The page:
When I first started meditating, I had no idea what I was doing.
All I knew was that it had something to do with crossing your legs and breathing. I also knew that meditation came from Asia, so before I would meditate, I would make white tea and drink it beforehand. And try to eat my meal with chopsticks.
I was twelve. Give me a break here.
Since then, I think I’ve gotten a little better at it. I understand more of the theory, form, and technicalities.
You might not think those words go together. What technicalities could meditation possibly have?
When you meditate, you aren’t just sitting there in perfect serenity as soon as you sit down. If you’ve tried to meditate, you probably know this. It isn’t easy.
There will be distractions. Full stop.
I promise you if you meditate, you will run into things that pull your focus away from what you are doing right here, right now.
It may be something outside of–construction, a crying baby, a car alarm, or even just your dishwasher running in the background. It might be something inside of you–a deadline, a recent breakup, bills, or plain old boredom.
This is where form and theory come in.
Just the way you sit and breathe (among other things) can help or hinder your practice.
Beyond any of those things, one thing that you can continuously do to better your meditation and life in general is to have the right effort.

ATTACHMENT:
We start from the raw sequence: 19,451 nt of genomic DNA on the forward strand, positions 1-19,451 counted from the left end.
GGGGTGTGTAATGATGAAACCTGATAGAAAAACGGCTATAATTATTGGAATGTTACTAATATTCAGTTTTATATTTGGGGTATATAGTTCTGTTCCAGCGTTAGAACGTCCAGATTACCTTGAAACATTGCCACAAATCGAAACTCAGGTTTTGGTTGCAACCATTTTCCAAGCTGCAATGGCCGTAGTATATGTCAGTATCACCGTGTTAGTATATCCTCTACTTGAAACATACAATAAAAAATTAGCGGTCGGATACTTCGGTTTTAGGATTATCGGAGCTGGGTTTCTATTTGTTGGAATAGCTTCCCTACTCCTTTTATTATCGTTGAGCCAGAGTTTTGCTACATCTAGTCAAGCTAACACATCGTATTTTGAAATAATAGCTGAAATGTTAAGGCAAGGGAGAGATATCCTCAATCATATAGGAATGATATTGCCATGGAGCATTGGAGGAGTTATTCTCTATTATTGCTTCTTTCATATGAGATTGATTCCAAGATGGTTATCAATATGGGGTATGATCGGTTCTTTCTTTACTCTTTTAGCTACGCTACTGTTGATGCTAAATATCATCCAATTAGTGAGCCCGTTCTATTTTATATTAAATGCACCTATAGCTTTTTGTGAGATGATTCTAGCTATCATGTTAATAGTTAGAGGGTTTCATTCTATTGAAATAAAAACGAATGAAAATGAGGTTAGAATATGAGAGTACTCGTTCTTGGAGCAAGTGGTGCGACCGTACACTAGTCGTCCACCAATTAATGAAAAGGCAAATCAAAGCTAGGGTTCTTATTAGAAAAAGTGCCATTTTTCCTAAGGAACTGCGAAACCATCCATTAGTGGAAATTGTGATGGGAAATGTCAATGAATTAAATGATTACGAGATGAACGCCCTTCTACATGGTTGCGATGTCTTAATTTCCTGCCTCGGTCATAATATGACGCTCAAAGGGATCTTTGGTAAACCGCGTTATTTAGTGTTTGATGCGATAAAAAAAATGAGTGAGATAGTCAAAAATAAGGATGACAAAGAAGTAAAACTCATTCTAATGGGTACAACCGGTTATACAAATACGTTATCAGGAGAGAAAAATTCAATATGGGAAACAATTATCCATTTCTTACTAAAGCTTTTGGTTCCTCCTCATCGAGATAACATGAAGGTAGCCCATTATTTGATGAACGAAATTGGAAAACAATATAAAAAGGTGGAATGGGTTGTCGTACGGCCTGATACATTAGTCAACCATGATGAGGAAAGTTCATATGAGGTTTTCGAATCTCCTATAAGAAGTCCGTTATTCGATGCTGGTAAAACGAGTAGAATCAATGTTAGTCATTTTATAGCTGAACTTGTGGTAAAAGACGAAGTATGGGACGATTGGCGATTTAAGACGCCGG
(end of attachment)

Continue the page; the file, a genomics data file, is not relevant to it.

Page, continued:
To approach meditation with curiosity, devotion, and reflection every single day will propel you forward faster in your practice than those who may have everything else memorized.
I’m paraphrasing a little, but the Buddha said something to the effect of: the fool who practices with his heart will attain enlightenment faster than the scholar who may know the whole dharma but practices not at all.
Even if you don’t understand all the technicalities, theories, and methods, if you have persistence and discipline to meditate each day, then the fruits of practice will become more apparent in your day to day life.
So even though I thought white tea and chopsticks was a great prelude to meditation all those years ago, by committing to practicing every single day, I did a lot more for myself than I at first knew.
What is the biggest reason you don’t have a daily practice?
I encourage you to write this down and reflect on it to begin to overcome whatever it is that is stopping you.